Busan 2022 Review: A WILD ROOMER, Wry and Stimulating Character Study Delights
Screening in the Busan International Film Festival's signature New Currents competition section, A Wild Roomer, the delightfully droll debut of director Lee Jeong-hong, is a refreshing character study that unfurls around a minor mystery.
The film begins much as it aims to continue, by taking its time to introduce us to goateed carpenter Gi-hong (Park Gi-hong) and his assistant, who are refitting a small piano teaching academy
Over several sequences we soak up the minutiae of their work and, through the pleasing cadence of their slang and colloquialism-strewn dialogue, steadily gain insight into the casual but slightly fraught nature of their relationship.
The story, such as it is, doesn't come into focus until much later, but this is never a problem, as the film immediately grabs our attention with its careful compositions, refreshing characters and wry sense of humor.
It's immediately clear that Director Lee knows what he's doing. There's a vision behind the prosaic details of the manual labor on screen, and we readily entrust ourselves into his capable hands.
Some of those details include various doors and keypads that characters try to force their way through. These barriers become a recurring motif, as shifting levels of privacy impact the relationships between different characters.
Job completed, Gi-hong returns home, to a rented room in a modern but empty house. His landlord, who is about the same age, lives on the premises and doesn't do much with his time. He invites Gi-hong over for drinks and the pair soon become firm drinking buddies.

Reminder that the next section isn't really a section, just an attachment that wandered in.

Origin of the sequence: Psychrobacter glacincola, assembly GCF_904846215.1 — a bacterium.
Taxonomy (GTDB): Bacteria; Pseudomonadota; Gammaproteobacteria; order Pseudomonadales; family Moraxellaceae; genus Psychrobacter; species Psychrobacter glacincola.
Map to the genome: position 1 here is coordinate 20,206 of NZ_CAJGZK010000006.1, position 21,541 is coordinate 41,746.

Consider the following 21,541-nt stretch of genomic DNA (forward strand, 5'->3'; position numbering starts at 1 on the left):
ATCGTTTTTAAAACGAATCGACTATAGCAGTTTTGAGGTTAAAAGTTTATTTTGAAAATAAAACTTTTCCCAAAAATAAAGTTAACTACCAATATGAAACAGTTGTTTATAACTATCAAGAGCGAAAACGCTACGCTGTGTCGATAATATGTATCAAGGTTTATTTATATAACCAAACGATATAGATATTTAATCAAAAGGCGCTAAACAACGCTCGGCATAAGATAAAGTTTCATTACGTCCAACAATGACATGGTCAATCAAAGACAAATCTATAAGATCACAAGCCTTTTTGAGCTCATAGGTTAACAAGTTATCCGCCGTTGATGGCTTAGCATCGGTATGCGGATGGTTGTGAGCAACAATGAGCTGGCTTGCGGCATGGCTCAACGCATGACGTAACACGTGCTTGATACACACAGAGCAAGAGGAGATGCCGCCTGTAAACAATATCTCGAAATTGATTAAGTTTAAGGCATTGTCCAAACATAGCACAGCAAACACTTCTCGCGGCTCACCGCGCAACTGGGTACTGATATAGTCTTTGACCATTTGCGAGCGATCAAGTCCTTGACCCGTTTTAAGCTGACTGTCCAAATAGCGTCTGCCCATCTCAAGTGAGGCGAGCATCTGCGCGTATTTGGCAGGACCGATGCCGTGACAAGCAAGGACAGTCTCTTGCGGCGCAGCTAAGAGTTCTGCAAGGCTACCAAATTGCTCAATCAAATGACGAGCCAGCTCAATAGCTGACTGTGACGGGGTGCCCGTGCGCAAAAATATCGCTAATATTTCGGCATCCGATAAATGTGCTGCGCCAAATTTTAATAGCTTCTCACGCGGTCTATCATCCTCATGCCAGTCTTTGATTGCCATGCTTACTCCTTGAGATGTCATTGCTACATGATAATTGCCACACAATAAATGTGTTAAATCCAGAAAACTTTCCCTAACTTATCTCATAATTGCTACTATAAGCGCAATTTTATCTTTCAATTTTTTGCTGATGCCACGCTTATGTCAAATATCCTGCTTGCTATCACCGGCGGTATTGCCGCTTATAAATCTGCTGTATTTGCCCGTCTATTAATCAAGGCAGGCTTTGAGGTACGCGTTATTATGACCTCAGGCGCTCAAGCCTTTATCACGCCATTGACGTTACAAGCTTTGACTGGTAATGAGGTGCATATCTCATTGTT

Early on, the landlord even tells Gi-hong he doesn't need to knock on the front door, he can just open an inner door and enter his private area anytime, without warning. The problem with this friendly suggestion is that the landlord could also theoretically encroach on Gi-hong's space in similar fashion.
Their friendship gains a new dimension when they discover a large dent in the roof of Gi-hong's van. It's a sunny day after a rainy night, but after driving down the road for a while, pooled water in the dent sloshes over the windscreen every time Gi-hong slows down.
After a bit of light sleuthing, they find out that the damage was caused when someone squatting in the piano studio during the renovations hopped down on the van from the roof.
While giving Gi-hong the grand tour, the landlord explains that the architectural concept of his home is all about separation and connection. This theme applies to pretty much all the relationships in the film, as people are forced together by proximity or circumstance.
Everyone may appear friendly on the surface, but the film subtly shows us what's wrong with most of these connections. As the story progresses some relationships crisscross, forming new connections, which add complex layers to the ones we've already become familiar with.
This all leads to a very effective climax that doesn't give us any tidy resolutions but pushes us to wonder what will happen to these characters next.
By presenting one of the most unique films on show in Busan this year, director Lee has clearly asserted himself as a talent to watch.